There's nothing quite like homegrown tomatoes picked fresh off the vine, and it doesn't even require a patch of ground to enjoy this summertime treat. As long as you can provide direct sunlight, you can grow tomatoes in pots. Although potted tomatoes take a little bit of care, it isn't difficult, and the first time you taste the juicy sweetness that only fresh tomatoes can offer, the effort will be well worth it.
Purchase tomatoes that are suited to your climate. Most tomatoes will do well when nighttime temperatures are at least 55 degrees Fahrenheit. If you live in a cooler climate, look for early varieties such as "First Early" or "Early Girl."
Choose a container that will accommodate the tomato when it's full-grown, at least 18 inches in diameter and 14 inches high. Any type of container will work as long as it has a drainage hole in the bottom, but plastic containers will hold water longer than terracotta or clay.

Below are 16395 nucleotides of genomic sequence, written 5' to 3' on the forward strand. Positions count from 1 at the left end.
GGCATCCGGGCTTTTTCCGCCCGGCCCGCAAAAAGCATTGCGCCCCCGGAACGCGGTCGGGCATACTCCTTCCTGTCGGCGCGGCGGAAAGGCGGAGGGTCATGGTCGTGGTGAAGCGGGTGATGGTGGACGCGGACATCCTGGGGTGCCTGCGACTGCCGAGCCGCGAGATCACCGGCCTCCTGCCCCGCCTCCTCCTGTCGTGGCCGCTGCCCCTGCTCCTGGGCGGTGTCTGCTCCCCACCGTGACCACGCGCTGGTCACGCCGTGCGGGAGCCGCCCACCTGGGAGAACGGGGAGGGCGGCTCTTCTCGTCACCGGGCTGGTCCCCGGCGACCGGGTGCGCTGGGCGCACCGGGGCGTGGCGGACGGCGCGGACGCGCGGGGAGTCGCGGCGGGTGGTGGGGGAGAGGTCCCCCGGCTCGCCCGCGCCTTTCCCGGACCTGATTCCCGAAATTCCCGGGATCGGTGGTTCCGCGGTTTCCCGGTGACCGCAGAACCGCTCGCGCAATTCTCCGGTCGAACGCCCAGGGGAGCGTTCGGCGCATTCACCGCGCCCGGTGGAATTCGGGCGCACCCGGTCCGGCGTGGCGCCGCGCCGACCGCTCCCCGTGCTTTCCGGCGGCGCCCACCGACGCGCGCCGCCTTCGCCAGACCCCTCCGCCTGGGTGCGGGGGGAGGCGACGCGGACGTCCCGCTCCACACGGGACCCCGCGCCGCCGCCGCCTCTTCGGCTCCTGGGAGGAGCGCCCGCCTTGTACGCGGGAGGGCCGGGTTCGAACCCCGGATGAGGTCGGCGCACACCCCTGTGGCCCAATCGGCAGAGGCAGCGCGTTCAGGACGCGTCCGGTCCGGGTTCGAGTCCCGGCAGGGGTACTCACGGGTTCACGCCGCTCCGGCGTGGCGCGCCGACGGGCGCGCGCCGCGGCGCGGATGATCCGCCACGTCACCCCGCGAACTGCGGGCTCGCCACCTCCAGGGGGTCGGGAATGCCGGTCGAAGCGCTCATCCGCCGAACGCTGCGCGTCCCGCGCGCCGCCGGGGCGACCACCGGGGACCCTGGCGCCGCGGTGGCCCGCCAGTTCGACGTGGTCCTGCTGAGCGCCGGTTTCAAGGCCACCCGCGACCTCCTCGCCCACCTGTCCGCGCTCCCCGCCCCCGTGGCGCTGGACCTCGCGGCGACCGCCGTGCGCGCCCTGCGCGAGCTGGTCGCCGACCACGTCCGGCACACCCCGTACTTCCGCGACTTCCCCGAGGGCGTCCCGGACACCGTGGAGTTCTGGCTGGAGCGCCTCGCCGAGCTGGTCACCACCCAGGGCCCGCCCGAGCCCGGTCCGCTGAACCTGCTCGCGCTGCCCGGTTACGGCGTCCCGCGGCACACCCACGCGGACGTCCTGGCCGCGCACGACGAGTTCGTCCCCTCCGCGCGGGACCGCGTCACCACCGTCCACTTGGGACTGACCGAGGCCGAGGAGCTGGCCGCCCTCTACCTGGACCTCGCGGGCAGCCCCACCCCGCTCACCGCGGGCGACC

Use good-quality potting soil that contains perlite, and add a handful of compost at planting time. Put a small piece of screen over the drainage hole before planting to keep the soil from escaping out the bottom of the pot.
Add stakes to the container before you plant the tomato. Use wooden , bamboo or metal stakes, or purchase a tomato cage.
Plant the tomatoes deep in the soil, at least up to the first set of leaves. More stem under the soil will enable more roots to develop. Put potted tomatoes where they will receive full sunlight, but will be out of the wind.
Water tomatoes deeply, and don't allow the soil to dry out. One watering per week is usually enough, unless the weather is hot and dry. If the tomato is inadvertently allowed to dry out and the leaves appear wilted, put the entire container in a bucket of water for an hour. Cut back on the water when the tomatoes begin to ripen, as too much water can create flavorless, watery tomatoes.
Feed potted tomatoes every other week, using a well-balanced all-purpose commercial fertilizer. Always water the tomatoes before fertilizing.